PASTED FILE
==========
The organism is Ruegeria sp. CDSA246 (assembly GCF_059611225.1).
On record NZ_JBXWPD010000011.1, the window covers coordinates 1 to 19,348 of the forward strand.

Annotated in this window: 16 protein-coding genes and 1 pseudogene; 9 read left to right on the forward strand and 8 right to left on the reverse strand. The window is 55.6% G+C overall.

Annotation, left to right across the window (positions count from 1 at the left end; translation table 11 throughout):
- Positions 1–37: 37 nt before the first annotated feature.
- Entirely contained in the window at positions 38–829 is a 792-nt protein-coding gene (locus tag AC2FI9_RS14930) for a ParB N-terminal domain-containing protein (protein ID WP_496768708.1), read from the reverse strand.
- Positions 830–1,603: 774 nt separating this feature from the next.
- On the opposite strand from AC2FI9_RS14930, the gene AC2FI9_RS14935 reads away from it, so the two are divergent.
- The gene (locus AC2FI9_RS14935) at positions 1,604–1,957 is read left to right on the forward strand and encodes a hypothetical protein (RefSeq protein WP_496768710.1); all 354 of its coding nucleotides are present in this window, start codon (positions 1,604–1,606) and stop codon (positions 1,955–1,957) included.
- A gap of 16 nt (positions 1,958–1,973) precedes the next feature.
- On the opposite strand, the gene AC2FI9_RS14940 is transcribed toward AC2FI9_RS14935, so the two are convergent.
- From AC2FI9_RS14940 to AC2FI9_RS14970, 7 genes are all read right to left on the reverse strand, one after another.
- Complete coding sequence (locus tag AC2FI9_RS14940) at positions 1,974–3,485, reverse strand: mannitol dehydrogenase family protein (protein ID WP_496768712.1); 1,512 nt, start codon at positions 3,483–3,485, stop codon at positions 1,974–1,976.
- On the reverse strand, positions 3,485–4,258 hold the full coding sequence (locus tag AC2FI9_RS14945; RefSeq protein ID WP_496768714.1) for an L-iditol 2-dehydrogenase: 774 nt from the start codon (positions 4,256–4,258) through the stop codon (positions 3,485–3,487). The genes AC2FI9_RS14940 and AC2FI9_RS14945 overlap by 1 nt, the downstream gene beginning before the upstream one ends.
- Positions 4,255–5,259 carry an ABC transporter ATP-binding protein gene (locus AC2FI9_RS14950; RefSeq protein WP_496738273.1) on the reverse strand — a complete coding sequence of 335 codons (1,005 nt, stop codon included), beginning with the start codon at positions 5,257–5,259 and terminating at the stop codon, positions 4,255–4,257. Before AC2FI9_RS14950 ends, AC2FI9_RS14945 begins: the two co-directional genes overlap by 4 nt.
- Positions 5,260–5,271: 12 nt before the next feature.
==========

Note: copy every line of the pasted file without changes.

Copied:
The organism is Ruegeria sp. CDSA246 (assembly GCF_059611225.1).
On record NZ_JBXWPD010000011.1, the window covers coordinates 1 to 19,348 of the forward strand.

Annotated in this window: 16 protein-coding genes and 1 pseudogene; 9 read left to right on the forward strand and 8 right to left on the reverse strand. The window is 55.6% G+C overall.

Annotation, left to right across the window (positions count from 1 at the left end; translation table 11 throughout):
- Positions 1–37: 37 nt before the first annotated feature.
- Entirely contained in the window at positions 38–829 is a 792-nt protein-coding gene (locus tag AC2FI9_RS14930) for a ParB N-terminal domain-containing protein (protein ID WP_496768708.1), read from the reverse strand.
- Positions 830–1,603: 774 nt separating this feature from the next.
- On the opposite strand from AC2FI9_RS14930, the gene AC2FI9_RS14935 reads away from it, so the two are divergent.
- The gene (locus AC2FI9_RS14935) at positions 1,604–1,957 is read left to right on the forward strand and encodes a hypothetical protein (RefSeq protein WP_496768710.1); all 354 of its coding nucleotides are present in this window, start codon (positions 1,604–1,606) and stop codon (positions 1,955–1,957) included.
- A gap of 16 nt (positions 1,958–1,973) precedes the next feature.
- On the opposite strand, the gene AC2FI9_RS14940 is transcribed toward AC2FI9_RS14935, so the two are convergent.
- From AC2FI9_RS14940 to AC2FI9_RS14970, 7 genes are all read right to left on the reverse strand, one after another.
- Complete coding sequence (locus tag AC2FI9_RS14940) at positions 1,974–3,485, reverse strand: mannitol dehydrogenase family protein (protein ID WP_496768712.1); 1,512 nt, start codon at positions 3,483–3,485, stop codon at positions 1,974–1,976.
- On the reverse strand, positions 3,485–4,258 hold the full coding sequence (locus tag AC2FI9_RS14945; RefSeq protein ID WP_496768714.1) for an L-iditol 2-dehydrogenase: 774 nt from the start codon (positions 4,256–4,258) through the stop codon (positions 3,485–3,487). The genes AC2FI9_RS14940 and AC2FI9_RS14945 overlap by 1 nt, the downstream gene beginning before the upstream one ends.
- Positions 4,255–5,259 carry an ABC transporter ATP-binding protein gene (locus AC2FI9_RS14950; RefSeq protein WP_496738273.1) on the reverse strand — a complete coding sequence of 335 codons (1,005 nt, stop codon included), beginning with the start codon at positions 5,257–5,259 and terminating at the stop codon, positions 4,255–4,257. Before AC2FI9_RS14950 ends, AC2FI9_RS14945 begins: the two co-directional genes overlap by 4 nt.
- Positions 5,260–5,271: 12 nt before the next feature.